DUNEDIN — Statistics have long shown that when it comes to elections, it's typically the incumbent who has the advantage.
But Dunedin's nonpartisan mayoral race has defied science.
Former Mayor Bob Hackworth has surpassed the incumbent, Mayor Dave Eggers, in fundraising. He has about $50,000 to Eggers' $18,370 — a nearly $32,000 divide. Hackworth's total includes $17,800 he loaned himself, while Eggers dropped $500 into his own piggybank.
Hackworth's most recent finance report wasn't available Friday, but the publishing firm owner provided figures indicating he has spent all but about $300 of his funds. His last financial report, filed Oct. 17, showed he had spent more than $15,000 at that point on mailers and postage, $12,500 on polling and consulting services, and $1,823 for signs. He also walked neighborhoods and enlisted volunteers to reach out to absentee voters through phone banking.
Moving this year's election from March to coincide with the November general election has created "an interesting dynamic," Hackworth said. "The resources that are necessary to communicate with all these new voters who don't generally vote during a traditional municipal election means you have to reach three times as many people."
Eggers, who prefers to rely on door-knocking and meet-and-greets, has spent about $11,000, most of it on business cards, two mailers, a campaign flyer, a consultant to help design campaign literature and compile voter lists, and a few hundred signs.
Hackworth has run for city, county and federal office, Eggers said, "so his name's been out there. So as far as name recognition, that certainly evens the playing field. I don't think I have any advantage being the incumbent in this case."
Hackworth was elected to the City Commission in 2002 and served seven years, including one term as mayor, before he went on to run unsuccessfully for Congress and Pinellas County Commission. The Dunedin High graduate says he wants his old job back to fix budgeting, policy and transparency problems he sees at City Hall. Campaign priorities include public safety, low taxes and preserving quality of life.
Eggers, a Dunedin resident since 1988 and commissioner since 2003, succeeded Hackworth as mayor. His campaign has focused on his experience, his team-building skills, and moves by the City Commission as a whole that created cost savings and improved infrastructure. The commercial real estate broker's campaign priorities include fixing flooding problems and warding off overdevelopment.
Eggers raised the least of any 2012 Dunedin candidate, typically receiving smaller individual contributions in the $25 to $50 range. Donors who contributed the $500 maximum allowed by law included Eggers' father; Donald S. Jones, a resident at Mease Manor in Dunedin, where Eggers sits on the board; Sarah Guthrie, board chair of JT Walker Industries, a Clearwater manufacturing company; Gold's Gym; and the Florida Realtors Association, whose Pinellas County arm endorsed Eggers.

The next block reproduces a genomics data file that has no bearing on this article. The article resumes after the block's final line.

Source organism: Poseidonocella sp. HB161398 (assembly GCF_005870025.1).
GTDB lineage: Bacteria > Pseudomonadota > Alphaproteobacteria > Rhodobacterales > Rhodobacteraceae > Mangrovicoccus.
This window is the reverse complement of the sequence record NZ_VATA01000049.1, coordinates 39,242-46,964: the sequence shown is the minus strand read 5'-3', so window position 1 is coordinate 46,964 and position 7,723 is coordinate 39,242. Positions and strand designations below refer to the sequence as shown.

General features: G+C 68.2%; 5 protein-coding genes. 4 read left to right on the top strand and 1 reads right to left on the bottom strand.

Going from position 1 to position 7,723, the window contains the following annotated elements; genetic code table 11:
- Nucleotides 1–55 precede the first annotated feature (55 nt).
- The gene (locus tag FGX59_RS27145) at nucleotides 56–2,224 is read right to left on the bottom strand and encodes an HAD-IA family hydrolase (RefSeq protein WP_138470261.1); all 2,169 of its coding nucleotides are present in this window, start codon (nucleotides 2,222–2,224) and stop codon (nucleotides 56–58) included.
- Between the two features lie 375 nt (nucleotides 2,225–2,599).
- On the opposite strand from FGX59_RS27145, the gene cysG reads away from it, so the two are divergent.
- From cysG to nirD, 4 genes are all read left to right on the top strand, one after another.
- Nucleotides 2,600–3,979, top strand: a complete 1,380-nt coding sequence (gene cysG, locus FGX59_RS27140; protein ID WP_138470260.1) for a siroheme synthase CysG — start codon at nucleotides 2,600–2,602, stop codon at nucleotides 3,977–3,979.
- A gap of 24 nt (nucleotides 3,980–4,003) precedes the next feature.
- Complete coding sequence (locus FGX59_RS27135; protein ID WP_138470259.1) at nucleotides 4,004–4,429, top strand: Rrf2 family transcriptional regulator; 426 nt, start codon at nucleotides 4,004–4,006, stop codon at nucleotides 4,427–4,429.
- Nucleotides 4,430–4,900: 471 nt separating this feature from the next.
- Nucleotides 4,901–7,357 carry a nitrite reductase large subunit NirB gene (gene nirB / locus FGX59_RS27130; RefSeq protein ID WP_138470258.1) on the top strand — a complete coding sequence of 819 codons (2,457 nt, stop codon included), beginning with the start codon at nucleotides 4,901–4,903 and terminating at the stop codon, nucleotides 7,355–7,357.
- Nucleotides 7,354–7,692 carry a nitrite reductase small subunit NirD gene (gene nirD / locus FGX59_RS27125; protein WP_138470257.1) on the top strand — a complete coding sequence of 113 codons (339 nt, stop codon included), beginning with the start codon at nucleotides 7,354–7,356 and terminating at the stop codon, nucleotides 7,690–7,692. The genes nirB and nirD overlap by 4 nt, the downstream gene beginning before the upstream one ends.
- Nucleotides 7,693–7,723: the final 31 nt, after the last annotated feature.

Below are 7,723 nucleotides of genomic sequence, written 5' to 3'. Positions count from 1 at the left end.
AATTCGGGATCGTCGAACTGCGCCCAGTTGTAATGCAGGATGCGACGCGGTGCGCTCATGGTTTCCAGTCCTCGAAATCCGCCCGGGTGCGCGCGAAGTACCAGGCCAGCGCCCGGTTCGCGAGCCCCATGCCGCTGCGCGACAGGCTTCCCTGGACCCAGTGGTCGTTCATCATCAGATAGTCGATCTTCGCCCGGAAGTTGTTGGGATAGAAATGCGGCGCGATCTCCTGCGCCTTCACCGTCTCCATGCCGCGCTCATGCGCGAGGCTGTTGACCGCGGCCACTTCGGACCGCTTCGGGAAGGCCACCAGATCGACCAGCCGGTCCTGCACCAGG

Though the city race is nonpartisan, Eggers received maximum contributions from Direct Marketing Southeast, a private company, and the Florida Leadership Fund political action committee, entities controlled by Republican state Sen. Jack Latvala, who also donated $100 under his own name.
Eggers also received support from the owners of several area family-owned businesses.
As of Oct. 17, Hackworth's finance reports showed strong backing from the Florida Professional Firefighters Association and Dunedin Firefighters Association, which donated $250 each, and a combined contribution of $140 from two leaders of the city's fire union. The Dunedin fire union endorsed Hackworth.
Contributors who gave $500 included Commissioner Julie Scales' husband, David Scales; developer Joe Kokolakis; former Commissioner Deborah Kynes, an attorney and Dunedin Fine Art Center advisory board member whose husband, Allen Kynes, also donated $250; and four companies tied to restaurateur Peter Kreuziger.
Several board and advisory members to the Dunedin Fine Art Center also contributed to Hackworth's war chest.
The art center recently asked the city to pitch in $500,000 toward a grant to expand the organization's city-owned building. Also, the city is planning improvements to the Dunedin Marina waterfront, near properties owned by Kreuziger and Kokolakis.
The challenger has also raised more money than the incumbent in Dunedin's race for Commission Seat 3.
As of Friday, political newcomer Heather Gracy's supporters had contributed $22,400 to her campaign. She loaned herself $100 and has spent $21,535.
Commissioner David Carson has raised $21,810 — $10,000 of which he loaned himself — and has spent $16,520.
Keyonna Summers can be reached at (727) 445-4153 or email@example.com. To write a letter to the editor, go to tampabay.com/letters.